The Birth of Capitalism in the First-Wave Modernization in East Asia
The Development of the Modern Capitalism in the Second-Wave Modernization in East Asia
In Closing

2. Comparing Capitalisms, East and West
Introduction
Why Totalize Capitalism?: ‘The Map is Not the Same as the Territory’—Borges
Plurality and Layered Analysis

3. Regional Capitalisms and Global Technoscience: Controllable or Uncontrollable Forces of Planetary Change?
Introduction
The Capitalism plus Technoscience Conundrum
Capitalism As It Is and As It Should Be
Technoscience As It Is and As It Could Be
Final Remarks

4. A New “Spirit” of Capitalism?: Globalization and Its Impact on the Diffusion of Neoliberal Management Thinking in Germany and the East Asian Economies
Introduction
Theoretical Foundations
Methodology
Global Elites as Pacemakers?
German Top-Managers as Global Elites?
Global Elites in East Asia?
A New Neoliberal Spirit of Capitalism?
The Financial Market Mindset amongst German Managers
The Neoliberal Management Mindset: German Top Managers on Leadership
The Collective Mindsets of Top Managers in East Asia
Conclusions

PART II Diversity of Asian Capitalism: China, Japan and Indonesia

5. Capitalism in China: A Centrally Managed Capitalism (CMC) and Its Future
Introduction
The Role of the State in Capitalism
Forms of State Capitalism
Centrally Managed Capitalism
The CMC in the Marketplace and Its Costs
Challenges to CMC
Legitimizing CMC: From Marxism to Economic Growth and Social Stability
Transforming Ideology: Towards Xiaokang and Datong?
The Transforming CMC: Democratization?
Conclusion: The Future of Chinese Capitalism

6. State Neoliberalism: The Chinese Road to Capitalism in Comparative Perspective
China and Developmental State Capitalism in the South
China and Neoliberal Capitalism in the West
China and Neoliberal Reforms in Post-Socialist Eastern Europe
State Neoliberalism and the Ceaseless Drive of Capital Accumulation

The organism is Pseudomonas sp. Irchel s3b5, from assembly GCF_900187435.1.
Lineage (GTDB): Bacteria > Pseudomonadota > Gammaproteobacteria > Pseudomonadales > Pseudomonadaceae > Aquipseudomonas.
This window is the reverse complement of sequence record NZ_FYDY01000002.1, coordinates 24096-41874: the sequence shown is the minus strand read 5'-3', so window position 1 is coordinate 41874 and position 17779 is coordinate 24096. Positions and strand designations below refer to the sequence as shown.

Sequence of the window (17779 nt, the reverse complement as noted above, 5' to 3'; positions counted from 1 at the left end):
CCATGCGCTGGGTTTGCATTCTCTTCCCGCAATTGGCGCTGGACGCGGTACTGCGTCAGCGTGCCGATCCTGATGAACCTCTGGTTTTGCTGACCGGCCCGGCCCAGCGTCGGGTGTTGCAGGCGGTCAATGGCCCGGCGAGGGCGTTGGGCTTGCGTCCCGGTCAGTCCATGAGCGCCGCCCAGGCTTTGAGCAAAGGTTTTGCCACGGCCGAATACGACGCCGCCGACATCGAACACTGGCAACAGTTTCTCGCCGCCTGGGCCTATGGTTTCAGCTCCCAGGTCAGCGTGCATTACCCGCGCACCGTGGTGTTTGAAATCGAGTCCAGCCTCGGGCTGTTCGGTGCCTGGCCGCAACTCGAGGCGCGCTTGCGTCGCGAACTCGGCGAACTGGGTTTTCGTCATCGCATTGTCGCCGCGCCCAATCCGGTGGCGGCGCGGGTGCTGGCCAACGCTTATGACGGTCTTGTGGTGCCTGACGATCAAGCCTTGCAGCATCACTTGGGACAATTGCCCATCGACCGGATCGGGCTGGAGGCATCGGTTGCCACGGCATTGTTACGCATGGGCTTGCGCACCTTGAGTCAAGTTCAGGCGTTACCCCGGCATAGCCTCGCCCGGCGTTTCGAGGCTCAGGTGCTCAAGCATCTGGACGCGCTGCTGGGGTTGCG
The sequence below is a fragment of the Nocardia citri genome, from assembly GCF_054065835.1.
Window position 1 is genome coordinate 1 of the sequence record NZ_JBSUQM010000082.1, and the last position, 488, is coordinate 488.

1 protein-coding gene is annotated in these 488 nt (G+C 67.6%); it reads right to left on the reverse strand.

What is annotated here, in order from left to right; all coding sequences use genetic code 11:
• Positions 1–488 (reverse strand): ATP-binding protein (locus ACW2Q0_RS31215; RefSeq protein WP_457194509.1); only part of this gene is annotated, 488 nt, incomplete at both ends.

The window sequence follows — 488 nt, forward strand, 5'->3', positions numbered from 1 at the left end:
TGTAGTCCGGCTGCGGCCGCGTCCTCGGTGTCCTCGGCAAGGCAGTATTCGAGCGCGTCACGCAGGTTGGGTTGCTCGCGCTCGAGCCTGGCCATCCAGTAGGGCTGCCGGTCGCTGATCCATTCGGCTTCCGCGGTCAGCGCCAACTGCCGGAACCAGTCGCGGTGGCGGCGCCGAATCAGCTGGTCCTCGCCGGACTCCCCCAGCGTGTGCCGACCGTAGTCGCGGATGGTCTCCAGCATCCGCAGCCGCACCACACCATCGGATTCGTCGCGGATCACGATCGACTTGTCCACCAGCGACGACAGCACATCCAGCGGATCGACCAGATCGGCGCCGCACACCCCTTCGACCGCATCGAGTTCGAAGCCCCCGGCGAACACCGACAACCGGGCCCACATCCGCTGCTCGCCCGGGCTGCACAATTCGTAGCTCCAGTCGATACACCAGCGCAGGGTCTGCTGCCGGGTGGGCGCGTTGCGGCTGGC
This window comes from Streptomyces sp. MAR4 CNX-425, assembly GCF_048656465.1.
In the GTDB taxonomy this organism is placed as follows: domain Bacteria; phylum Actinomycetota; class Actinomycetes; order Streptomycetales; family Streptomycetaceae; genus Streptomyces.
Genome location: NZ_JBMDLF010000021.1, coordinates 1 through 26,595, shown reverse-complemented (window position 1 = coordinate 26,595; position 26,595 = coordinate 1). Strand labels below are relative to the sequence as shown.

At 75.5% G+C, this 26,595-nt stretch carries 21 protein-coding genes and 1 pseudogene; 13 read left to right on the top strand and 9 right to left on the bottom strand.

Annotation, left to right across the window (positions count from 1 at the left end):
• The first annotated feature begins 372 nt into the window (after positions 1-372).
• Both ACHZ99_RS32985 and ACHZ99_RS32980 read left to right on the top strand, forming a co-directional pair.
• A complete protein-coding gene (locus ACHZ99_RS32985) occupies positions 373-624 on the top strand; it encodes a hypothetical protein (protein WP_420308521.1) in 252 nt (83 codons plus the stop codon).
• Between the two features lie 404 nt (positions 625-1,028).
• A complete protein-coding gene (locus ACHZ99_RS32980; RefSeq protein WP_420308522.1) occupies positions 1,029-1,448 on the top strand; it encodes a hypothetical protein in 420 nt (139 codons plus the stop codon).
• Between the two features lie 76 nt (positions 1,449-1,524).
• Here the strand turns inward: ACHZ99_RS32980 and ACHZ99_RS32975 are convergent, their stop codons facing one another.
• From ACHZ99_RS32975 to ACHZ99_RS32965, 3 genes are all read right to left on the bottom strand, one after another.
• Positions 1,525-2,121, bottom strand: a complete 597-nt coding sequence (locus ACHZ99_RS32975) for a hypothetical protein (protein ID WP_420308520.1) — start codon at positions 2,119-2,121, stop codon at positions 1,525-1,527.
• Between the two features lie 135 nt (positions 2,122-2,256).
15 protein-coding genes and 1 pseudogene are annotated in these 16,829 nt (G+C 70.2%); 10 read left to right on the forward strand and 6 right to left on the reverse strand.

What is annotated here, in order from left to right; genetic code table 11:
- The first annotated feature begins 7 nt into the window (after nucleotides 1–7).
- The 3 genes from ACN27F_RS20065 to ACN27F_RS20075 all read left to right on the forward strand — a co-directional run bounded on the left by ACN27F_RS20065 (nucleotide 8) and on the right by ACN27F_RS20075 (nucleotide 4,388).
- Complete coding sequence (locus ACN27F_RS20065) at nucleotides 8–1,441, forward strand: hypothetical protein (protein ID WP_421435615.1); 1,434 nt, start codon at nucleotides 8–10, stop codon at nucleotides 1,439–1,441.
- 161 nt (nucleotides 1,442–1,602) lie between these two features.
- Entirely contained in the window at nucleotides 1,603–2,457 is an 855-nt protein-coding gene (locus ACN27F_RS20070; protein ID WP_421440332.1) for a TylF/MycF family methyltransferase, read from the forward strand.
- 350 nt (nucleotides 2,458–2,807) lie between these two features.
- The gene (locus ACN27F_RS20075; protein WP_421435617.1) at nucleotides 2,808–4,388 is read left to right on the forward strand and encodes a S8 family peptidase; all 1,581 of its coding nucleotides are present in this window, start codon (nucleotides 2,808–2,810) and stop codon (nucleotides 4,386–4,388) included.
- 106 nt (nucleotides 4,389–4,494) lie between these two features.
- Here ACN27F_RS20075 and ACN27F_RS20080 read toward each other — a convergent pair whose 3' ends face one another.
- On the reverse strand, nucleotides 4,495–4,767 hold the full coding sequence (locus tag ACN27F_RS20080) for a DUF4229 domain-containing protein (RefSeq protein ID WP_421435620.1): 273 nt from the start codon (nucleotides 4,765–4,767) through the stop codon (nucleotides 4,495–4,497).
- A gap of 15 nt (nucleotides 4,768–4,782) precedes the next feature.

State Neoliberalism in China: Distinctive Characteristics
Whither the Chinese Road to Capitalism

7. The End of the Long Boom?: A Comparative Institutional Analysis of Long-term Growth in China
Introduction
Historical Evolution and Global Insertion
Private-Public Growth Alliances: A Chinese Mode of Coordination
Key Institutional Domains
Summary and Outlook

8. Beyond Predatory Productivism?: The Political Economy of Welfare Capitalism in Post-New Order Indonesia
Introduction
Explaining Welfare Capitalism
Actors, Interests, and Agendas
The Political Economy of Welfare Capitalism in Indonesia
Conclusion

PART III Asia Capitalism in Global Context

9. How Financial Liberalization Transformed the East Asian Development Model
Introduction
Financial Liberalization in Japan, Korea, and Chinas
Financial Liberalization and Transformation of the East Asian Development Model
Conclusion 359

10. The “Renminbi Swap Lines” and the Emergent Role of China as an Emergency Lender: Evidence from Argentina
Introduction and Objectives
Reviewing Chinese Measures toward an International Yuan-Renminbi
Case Study: The Sino-Argentine Swap Line
Concluding Remarks

11. East Asia’s Inter- and Intra-Regional Trade Networks and Changing Roles in Global Mobile Phone Value Chains
Introduction
International Trade and Divergence in GVC Integration
Data and Methods
International Trade of Mobile Phones and Parts
Countries’ Changing Positions in the Mobile Phone GVC
Inter- and Intra-Reginal Trade Networks of Mobile Phones and Parts
Intra-Asian Trade Networks of Mobile Phones and Parts
Conclusions

12. Development Cooperation and the Legacy of the Developmental State: Government Initiative and State-Business Partnership in Korean Development Cooperation with Mozambique and Rwanda
Introduction
First Case: State-Led Development Coopration and “Resource Diplomacy” in Mozambique
Second Case: Extending into New Markets in Rwanda through Public Private Partnership
Conclusions

Conclusion: Exploring 21st Century Capitalisms and Asia: The Impact of Financialization
Introduction
Financialization and Capitalism
East Asian Capitalism and Financialization
Conclusions

Biographies
Index